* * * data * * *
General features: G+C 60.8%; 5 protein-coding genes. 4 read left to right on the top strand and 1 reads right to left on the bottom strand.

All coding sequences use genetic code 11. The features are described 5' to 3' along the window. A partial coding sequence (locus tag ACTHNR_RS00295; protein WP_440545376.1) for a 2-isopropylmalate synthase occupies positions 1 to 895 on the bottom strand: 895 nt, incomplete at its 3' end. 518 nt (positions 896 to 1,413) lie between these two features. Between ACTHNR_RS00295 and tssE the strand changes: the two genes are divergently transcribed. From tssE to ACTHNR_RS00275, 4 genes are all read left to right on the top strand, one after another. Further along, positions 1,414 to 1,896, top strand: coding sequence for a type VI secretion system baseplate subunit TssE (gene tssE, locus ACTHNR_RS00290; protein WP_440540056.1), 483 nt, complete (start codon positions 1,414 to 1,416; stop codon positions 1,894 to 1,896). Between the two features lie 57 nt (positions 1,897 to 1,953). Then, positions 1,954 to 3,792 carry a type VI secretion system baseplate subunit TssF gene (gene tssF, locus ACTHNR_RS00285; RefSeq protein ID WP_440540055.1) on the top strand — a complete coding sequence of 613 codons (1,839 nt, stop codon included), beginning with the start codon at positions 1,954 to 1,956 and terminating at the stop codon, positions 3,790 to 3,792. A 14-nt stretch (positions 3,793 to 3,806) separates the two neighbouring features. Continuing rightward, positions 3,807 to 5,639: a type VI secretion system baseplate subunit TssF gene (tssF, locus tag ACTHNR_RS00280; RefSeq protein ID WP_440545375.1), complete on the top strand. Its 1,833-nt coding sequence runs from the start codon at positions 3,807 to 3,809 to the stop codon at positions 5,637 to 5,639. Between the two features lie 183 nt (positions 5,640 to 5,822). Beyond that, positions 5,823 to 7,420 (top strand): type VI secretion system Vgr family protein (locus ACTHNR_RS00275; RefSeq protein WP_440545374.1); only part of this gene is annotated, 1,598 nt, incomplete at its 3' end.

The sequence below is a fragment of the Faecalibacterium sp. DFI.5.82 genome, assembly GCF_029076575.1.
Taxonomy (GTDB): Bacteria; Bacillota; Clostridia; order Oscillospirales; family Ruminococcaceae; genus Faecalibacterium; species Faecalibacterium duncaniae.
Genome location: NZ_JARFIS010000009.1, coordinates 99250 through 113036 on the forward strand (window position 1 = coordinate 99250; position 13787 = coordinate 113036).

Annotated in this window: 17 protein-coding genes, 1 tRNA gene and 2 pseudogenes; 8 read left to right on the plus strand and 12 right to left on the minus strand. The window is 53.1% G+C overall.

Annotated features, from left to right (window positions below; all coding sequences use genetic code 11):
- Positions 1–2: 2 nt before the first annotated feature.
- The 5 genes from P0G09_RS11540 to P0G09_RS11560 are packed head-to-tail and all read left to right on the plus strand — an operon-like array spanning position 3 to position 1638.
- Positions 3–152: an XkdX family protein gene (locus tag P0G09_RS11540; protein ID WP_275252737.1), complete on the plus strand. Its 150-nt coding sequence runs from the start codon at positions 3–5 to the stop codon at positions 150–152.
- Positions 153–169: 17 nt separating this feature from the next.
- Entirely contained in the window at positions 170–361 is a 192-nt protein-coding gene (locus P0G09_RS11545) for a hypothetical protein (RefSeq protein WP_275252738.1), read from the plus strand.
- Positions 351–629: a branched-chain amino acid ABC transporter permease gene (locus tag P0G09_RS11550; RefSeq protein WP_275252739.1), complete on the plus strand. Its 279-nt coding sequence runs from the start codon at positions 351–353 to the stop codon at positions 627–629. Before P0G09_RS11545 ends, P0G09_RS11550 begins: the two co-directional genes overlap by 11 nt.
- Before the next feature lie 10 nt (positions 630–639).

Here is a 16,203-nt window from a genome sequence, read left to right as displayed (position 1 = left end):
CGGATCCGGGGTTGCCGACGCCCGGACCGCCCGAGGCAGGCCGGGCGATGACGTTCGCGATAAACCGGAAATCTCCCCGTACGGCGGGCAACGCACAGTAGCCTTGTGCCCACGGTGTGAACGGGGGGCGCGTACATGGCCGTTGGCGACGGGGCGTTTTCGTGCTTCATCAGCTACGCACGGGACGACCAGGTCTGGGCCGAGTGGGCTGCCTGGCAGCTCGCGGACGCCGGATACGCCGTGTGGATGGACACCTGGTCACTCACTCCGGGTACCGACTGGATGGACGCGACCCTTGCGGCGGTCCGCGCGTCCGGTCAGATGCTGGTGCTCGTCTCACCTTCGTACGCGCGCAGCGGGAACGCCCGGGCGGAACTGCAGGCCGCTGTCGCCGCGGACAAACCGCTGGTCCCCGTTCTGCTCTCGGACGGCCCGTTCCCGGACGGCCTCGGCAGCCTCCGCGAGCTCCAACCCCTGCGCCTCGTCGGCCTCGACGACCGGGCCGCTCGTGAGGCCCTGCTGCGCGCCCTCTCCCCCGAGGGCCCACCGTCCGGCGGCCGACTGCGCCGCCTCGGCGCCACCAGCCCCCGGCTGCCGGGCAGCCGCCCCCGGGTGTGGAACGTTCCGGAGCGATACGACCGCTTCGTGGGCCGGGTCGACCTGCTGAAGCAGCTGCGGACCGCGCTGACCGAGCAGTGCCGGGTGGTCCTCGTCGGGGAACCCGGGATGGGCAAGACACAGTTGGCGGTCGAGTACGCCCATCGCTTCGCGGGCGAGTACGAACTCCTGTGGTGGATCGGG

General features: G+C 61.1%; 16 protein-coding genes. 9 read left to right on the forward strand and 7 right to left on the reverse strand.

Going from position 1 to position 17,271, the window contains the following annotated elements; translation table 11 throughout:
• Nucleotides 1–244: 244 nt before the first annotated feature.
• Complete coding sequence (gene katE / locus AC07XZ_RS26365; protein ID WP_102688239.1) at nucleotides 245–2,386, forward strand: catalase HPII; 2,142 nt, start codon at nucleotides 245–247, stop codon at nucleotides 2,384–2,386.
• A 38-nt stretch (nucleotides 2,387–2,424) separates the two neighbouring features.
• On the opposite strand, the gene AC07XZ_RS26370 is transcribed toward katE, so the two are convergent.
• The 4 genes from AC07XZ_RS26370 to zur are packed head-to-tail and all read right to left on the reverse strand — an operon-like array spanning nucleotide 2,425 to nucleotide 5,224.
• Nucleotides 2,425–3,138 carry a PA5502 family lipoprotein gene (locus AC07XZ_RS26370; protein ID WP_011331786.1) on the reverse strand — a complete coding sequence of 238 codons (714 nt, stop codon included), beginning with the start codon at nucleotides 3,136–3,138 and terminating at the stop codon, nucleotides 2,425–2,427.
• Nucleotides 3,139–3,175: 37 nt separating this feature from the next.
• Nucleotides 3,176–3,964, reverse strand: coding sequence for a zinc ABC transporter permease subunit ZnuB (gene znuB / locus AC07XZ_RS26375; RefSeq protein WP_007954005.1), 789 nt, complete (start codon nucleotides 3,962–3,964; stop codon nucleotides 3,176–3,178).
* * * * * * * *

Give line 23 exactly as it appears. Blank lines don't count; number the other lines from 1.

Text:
• The 4 genes from AC07XZ_RS26370 to zur are packed head-to-tail and all read right to left on the reverse strand — an operon-like array spanning nucleotide 2,425 to nucleotide 5,224.